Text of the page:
150 Years Later, Revisiting Justin Morrill's Land-Grant College Act
07/23/12 12:42PM By Kirk Carapezza  Download MP3
America's higher education system faces a challenge: skyrocketing tuition costs and deep cuts in state and federal spending.
And families looking at mounting student debt wonder whether they should invest in degrees that aren't leading to jobs that can pay off in a tough economy.
As educators and lawmakers discuss these issues, this summer they're also revisiting the nineteenth century Morrill Land Grant Act, the legislation that launched a nationwide project of building colleges and universities - including the University of Vermont. They're also asking whether the legislation's original mission to make education more accessible is now under threat.
On a hot, humid summer day on the UVM campus in Burlington, David McWilliams sweats as he walks slowly toward a podium. With thick, bushy side burns and a wool suit, he's dressed in character as Justin Smith Morrill, the Vermont statesman who proposed the land-grant college system in 1862. McWilliams is delivering the speech that Morrill gave as a congressman in 1858 to the House of Representatives, urging them to pass his land-grant college act:
"We have schools to teach the art of man slaying and to make masters of deep-throated engines of war. Shall we not have schools to teach men the way to feed, cloth and enlighten the great brotherhood of man?"
Four years after that speech, President Lincoln signed land-grant colleges into law, creating a fund that states could draw from to buy land on which to build colleges or, like in the case of UVM, to use the funds to support teaching agriculture and engineering.
The land-grant college act both broadened the curriculum and opened up higher education to the children of farmers and mechanics.
Senator Morrill was the son of a blacksmith. He grew up in Strafford in the early 1800s, and he never attended college.
"He had two semesters of high school. That was it," says David McWilliams, a board member of the Friends of the Morrill Homestead. "That was his total formal education. And it galled him that he didn't have the opportunity to go to college."
McWilliams says Morrill felt that no person who was intelligent and driven should be denied the opportunity to learn. "It also galled him that we were wasting our natural resources. As he said in his speech, people are using the land and draining it of all resources, leaving it fallow and then moving on to new lands. "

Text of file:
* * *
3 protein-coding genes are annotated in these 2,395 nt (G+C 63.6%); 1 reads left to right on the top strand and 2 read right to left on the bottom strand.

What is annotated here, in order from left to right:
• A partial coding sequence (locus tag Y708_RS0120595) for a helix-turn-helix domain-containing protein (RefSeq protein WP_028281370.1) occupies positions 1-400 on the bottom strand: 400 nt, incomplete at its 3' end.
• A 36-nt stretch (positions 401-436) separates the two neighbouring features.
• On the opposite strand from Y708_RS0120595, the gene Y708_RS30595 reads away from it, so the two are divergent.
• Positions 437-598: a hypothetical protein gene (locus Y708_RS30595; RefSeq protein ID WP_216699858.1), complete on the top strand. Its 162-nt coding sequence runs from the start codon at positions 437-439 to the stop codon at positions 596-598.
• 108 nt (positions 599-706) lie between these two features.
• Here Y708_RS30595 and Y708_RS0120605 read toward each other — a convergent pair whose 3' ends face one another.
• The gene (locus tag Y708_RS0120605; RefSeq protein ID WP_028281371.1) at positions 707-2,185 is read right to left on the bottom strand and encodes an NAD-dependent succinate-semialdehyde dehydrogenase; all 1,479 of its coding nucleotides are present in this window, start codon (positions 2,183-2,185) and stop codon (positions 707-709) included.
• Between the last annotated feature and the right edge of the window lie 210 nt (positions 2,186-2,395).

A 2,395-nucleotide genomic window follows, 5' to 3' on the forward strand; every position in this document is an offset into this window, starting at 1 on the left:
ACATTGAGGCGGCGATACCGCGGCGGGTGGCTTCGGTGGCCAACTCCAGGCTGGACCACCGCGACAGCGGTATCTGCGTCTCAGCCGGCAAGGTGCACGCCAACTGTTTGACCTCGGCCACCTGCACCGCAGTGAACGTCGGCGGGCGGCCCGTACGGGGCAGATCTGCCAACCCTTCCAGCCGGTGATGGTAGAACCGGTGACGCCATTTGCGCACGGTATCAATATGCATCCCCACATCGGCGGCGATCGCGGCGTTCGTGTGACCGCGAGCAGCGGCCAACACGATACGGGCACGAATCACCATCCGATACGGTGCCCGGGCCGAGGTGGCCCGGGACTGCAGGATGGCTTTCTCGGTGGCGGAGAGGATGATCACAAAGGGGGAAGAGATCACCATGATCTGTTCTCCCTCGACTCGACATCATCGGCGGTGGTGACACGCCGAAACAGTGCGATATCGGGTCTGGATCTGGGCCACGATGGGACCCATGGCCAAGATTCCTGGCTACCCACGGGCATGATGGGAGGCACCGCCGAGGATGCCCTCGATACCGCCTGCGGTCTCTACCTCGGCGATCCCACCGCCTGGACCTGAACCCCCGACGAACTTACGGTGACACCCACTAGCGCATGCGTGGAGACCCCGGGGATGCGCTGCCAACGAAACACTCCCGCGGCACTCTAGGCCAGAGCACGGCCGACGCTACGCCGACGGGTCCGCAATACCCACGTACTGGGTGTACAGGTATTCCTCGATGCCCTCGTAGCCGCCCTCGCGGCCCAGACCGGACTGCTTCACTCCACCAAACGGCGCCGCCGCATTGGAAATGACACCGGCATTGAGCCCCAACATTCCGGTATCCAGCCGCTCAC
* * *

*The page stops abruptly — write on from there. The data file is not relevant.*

Today, land-grant institutions educate more than 85 percent of the students who receive bachelor's degrees, 70 percent of all graduate students, and they issue more than half of all doctorates. Historian Coy Cross says the impact of the Land-Grant Act is hard to understate.
"I would argue it still remains the most important act not only of the nineteenth century but up until today," Cross says. "Some people would argue the GI Bill after World War II. There would be no GI Bill if we hadn't had something like the Morrill Act to precede it, to open all these fields of study up and to make them open to the common people."
The land-grant act, Cross argues, was an idea whose time had come in America, where, by the 1860s, the belief was flourishing that educational opportunity can lead to a stronger democracy.
"In Europe, you had just appalling conditions cities because there was no land for the common people to move to," Cross says. "Here we had all this western land. This is Thomas Jefferson's vision of what America should become.
"All we have to do is make available to people farmland. They can farm. They can make their products. We'll ship them to Europe. They'll make the manufactured goods. We'll avoid all the problems that we see in European cities. This will be the ideal America."
Of course, the idea of a farmer making his living off the land has largely faded. But even today, when farmers make up just 1 percent of the population, that idea may forever be part of the American psyche.
From huge universities like Ohio State to small, community colleges, there are some 110 land-grant institutions. That includes 18 historically black colleges and 34 American Indian schools.
"This was nation building on a grand and novel scale,"said Senator Patrick Leahy, celebrating the 150th anniversary of the signing of the act at Library of Congress event. Leahy said land-grant institutions, even as they grapple with changes such as online education, are still the lifeblood of many communities.
"[They are] hubs of research, laboratories of critical thinking, drivers of economic growth, and in many ways most importantly, a place for public discourse," Leahy said.
On his first day on the job last week, UVM's new President Tom Sullivan told reporters that he's worried the goal of the 1862 land-grant legislation to broaden education is at risk.
"I think that many institutions are under-funded," Sullivan said. "If we look at the stated vision of this university it is to be a premier small public research institution with emphasis on liberal education, the environment, health care and public service."
In 1865 when UVM became a land-grant institution, economic development was one of its key pillars. Sullivan says that now, more than ever, UVM must make sure its curriculum improves a struggling economy. "I think that we can do that in great harmony with the state through our science and engineering colleges as we think about the appropriate niches where industries can grow and should be nurtured in Vermont."
Now, academic leaders across the country are calling for bold moves, in the spirit of Justin Morrill, to strengthen and preserve these nineteenth century institutions. Because if the government allows them to falter due to lack of funding, they say, democracy in the twenty-first century will decline.